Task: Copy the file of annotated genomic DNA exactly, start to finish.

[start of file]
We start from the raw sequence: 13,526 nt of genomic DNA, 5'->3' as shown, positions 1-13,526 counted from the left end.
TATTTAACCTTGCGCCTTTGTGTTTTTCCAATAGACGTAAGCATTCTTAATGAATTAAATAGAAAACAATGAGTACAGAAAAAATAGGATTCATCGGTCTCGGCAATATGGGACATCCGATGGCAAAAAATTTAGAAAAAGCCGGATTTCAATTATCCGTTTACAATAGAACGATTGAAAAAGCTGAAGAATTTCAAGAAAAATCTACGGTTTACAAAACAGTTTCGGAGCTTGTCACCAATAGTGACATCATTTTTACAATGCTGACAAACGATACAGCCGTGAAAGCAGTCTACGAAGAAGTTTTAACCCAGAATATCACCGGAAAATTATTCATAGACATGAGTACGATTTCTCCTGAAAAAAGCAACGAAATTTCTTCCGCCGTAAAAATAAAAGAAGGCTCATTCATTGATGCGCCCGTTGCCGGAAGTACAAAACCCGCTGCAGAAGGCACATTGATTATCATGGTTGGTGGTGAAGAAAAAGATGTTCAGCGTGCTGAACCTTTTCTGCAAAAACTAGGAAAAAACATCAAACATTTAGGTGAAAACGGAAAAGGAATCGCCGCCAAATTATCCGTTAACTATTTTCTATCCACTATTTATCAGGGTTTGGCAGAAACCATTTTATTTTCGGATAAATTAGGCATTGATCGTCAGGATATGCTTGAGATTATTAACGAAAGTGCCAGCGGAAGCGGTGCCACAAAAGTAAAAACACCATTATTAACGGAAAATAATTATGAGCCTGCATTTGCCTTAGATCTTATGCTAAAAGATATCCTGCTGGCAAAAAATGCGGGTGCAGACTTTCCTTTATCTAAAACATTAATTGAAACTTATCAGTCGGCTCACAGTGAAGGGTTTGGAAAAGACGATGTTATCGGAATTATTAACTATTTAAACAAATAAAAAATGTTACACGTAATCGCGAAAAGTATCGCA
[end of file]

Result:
We start from the raw sequence: 13,526 nt of genomic DNA, 5'->3' as shown, positions 1-13,526 counted from the left end.
TATTTAACCTTGCGCCTTTGTGTTTTTCCAATAGACGTAAGCATTCTTAATGAATTAAATAGAAAACAATGAGTACAGAAAAAATAGGATTCATCGGTCTCGGCAATATGGGACATCCGATGGCAAAAAATTTAGAAAAAGCCGGATTTCAATTATCCGTTTACAATAGAACGATTGAAAAAGCTGAAGAATTTCAAGAAAAATCTACGGTTTACAAAACAGTTTCGGAGCTTGTCACCAATAGTGACATCATTTTTACAATGCTGACAAACGATACAGCCGTGAAAGCAGTCTACGAAGAAGTTTTAACCCAGAATATCACCGGAAAATTATTCATAGACATGAGTACGATTTCTCCTGAAAAAAGCAACGAAATTTCTTCCGCCGTAAAAATAAAAGAAGGCTCATTCATTGATGCGCCCGTTGCCGGAAGTACAAAACCCGCTGCAGAAGGCACATTGATTATCATGGTTGGTGGTGAAGAAAAAGATGTTCAGCGTGCTGAACCTTTTCTGCAAAAACTAGGAAAAAACATCAAACATTTAGGTGAAAACGGAAAAGGAATCGCCGCCAAATTATCCGTTAACTATTTTCTATCCACTATTTATCAGGGTTTGGCAGAAACCATTTTATTTTCGGATAAATTAGGCATTGATCGTCAGGATATGCTTGAGATTATTAACGAAAGTGCCAGCGGAAGCGGTGCCACAAAAGTAAAAACACCATTATTAACGGAAAATAATTATGAGCCTGCATTTGCCTTAGATCTTATGCTAAAAGATATCCTGCTGGCAAAAAATGCGGGTGCAGACTTTCCTTTATCTAAAACATTAATTGAAACTTATCAGTCGGCTCACAGTGAAGGGTTTGGAAAAGACGATGTTATCGGAATTATTAACTATTTAAACAAATAAAAAATGTTACACGTAATCGCGAAAAGTATCGCA